Each Spring we hire some very fluffy-eared cattle to help us with our conservation grazing. Surrey Wildlife Trust rear Belted Galloway cattle which we lease for about 8 weeks each year to graze our largest site, Prince’s Lakes Biodiversity Site in Bedfont, Hounslow.
What is conservation grazing? It’s a traditional method of land management using livestock that is more selective and sympathetic to the needs of the land you are grazing. As a rule, sheep, cattle, goats, and ponies are used for conservation grazing and each has a very different effect on the landscape. We use cattle on Princes Lakes as the site contains long grass and scrubbed up areas of bramble which they both push through and graze on.
Cattle graze by wrapping their tongues around clumps of grass and ripping it out of the ground. They aren’t very selective about what they eat and create diverse heights of sward across the grassland. This is great for establishing a variety of habitats within a site. In addition to their dung adding another new habitat for invertebrates, there can be a diverse number of species happy to make the most of these new areas.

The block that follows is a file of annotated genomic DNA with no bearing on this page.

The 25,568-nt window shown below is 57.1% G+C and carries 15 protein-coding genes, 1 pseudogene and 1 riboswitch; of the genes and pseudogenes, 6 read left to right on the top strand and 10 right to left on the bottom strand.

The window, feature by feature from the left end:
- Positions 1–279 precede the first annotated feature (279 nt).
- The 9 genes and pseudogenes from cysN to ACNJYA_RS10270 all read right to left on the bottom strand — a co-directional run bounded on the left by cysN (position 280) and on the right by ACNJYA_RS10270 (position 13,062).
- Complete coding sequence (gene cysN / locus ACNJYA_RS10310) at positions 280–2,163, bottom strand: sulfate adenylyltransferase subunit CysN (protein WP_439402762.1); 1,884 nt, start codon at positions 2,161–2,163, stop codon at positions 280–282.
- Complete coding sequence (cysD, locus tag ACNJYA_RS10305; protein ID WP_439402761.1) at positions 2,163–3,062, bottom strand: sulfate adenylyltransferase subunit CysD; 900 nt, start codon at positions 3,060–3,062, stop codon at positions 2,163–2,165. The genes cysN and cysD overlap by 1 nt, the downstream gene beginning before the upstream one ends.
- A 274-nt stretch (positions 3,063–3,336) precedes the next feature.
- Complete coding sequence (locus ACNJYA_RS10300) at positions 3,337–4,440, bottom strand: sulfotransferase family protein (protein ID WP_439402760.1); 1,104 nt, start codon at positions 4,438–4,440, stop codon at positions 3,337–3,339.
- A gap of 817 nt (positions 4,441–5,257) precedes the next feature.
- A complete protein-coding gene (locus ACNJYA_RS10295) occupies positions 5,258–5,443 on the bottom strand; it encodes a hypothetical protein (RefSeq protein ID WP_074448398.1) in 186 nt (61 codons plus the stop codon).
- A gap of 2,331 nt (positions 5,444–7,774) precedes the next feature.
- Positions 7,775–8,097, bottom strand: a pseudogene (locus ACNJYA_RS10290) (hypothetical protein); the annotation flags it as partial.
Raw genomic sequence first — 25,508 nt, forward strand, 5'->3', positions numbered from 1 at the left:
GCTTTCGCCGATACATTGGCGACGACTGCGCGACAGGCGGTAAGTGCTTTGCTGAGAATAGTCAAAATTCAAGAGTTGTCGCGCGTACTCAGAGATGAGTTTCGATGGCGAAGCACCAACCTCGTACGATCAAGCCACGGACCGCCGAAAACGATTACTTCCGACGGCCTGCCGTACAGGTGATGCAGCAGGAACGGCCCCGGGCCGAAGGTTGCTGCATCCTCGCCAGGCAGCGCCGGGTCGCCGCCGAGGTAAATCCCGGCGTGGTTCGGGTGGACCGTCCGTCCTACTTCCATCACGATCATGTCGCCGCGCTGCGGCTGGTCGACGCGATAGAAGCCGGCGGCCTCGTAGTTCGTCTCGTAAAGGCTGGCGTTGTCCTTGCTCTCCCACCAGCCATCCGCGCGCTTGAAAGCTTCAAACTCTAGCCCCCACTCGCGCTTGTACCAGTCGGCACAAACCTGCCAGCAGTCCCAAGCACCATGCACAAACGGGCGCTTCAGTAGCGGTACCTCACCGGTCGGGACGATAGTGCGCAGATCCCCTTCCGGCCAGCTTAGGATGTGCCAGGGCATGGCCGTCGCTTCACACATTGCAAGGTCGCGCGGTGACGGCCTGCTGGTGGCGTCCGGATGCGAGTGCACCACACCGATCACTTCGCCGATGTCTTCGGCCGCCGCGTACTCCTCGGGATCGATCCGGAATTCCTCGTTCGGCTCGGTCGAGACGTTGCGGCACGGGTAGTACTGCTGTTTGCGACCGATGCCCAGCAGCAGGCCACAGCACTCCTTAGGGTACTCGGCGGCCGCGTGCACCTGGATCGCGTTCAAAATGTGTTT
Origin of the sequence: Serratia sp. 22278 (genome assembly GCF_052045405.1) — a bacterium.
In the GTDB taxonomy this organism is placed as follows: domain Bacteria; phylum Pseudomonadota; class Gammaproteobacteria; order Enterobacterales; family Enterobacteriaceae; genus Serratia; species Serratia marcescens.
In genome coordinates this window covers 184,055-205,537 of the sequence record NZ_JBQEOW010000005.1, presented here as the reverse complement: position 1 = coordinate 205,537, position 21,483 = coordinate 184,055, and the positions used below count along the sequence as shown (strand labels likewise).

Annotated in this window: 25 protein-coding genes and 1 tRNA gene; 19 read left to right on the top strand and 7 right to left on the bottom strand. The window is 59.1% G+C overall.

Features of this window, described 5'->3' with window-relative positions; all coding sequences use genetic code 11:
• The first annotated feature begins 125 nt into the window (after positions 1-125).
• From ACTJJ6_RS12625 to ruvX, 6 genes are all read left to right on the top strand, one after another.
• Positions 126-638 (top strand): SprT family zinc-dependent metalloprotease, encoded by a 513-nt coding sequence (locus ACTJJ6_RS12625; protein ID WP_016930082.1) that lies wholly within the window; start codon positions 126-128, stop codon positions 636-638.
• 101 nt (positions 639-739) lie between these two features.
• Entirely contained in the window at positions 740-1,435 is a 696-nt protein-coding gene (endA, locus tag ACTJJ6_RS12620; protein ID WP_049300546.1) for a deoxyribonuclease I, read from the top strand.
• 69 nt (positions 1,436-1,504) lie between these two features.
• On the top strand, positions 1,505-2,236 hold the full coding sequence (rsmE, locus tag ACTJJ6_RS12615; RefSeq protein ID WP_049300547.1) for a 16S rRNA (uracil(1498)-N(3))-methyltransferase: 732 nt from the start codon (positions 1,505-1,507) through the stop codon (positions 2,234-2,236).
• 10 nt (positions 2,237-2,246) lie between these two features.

As cattle are sizeable, they are good at churning up ground and creating open areas which can help wildflower seeds establish in new environments. As mentioned, their dung is a great micro-habitat created whilst they are here and beyond.
One of the first species to arrive on a fresh cowpat is the male Yellow Dung Fly (Scathophaga stercoraria). They sit in wait for females to breed. Eggs are laid within the dung and the larvae feed on it and other smaller insects before burrowing into the ground or deeper within the dung to pupate. Just over 2 weeks later, the juvenile flies emerge to start the cycle all over again.
As we have beehives on site, we inserted barriers to protect both cattle and bees! The picture below gives a good idea of the level of sward reduction by grazing alone. On a large area such as Princes Lakes this makes a big impact.
There were also large stretches of previously inaccessible land opened up by the cows pushing through dense scrub – areas that we had not in fact accessed for years. This made for interesting and time-consuming daily stock checks as we continually found their new favourite spot, but it’s worth it.
The main meadow is alive with a wide variety of wildflower species including orchids. Its also great habitat for one of the most impressive spider species, the Wasp spider (Argiope bruennichi ).
We’ll aim to continue to graze Prince’s Lakes each year to enhance the flora and fauna diversity.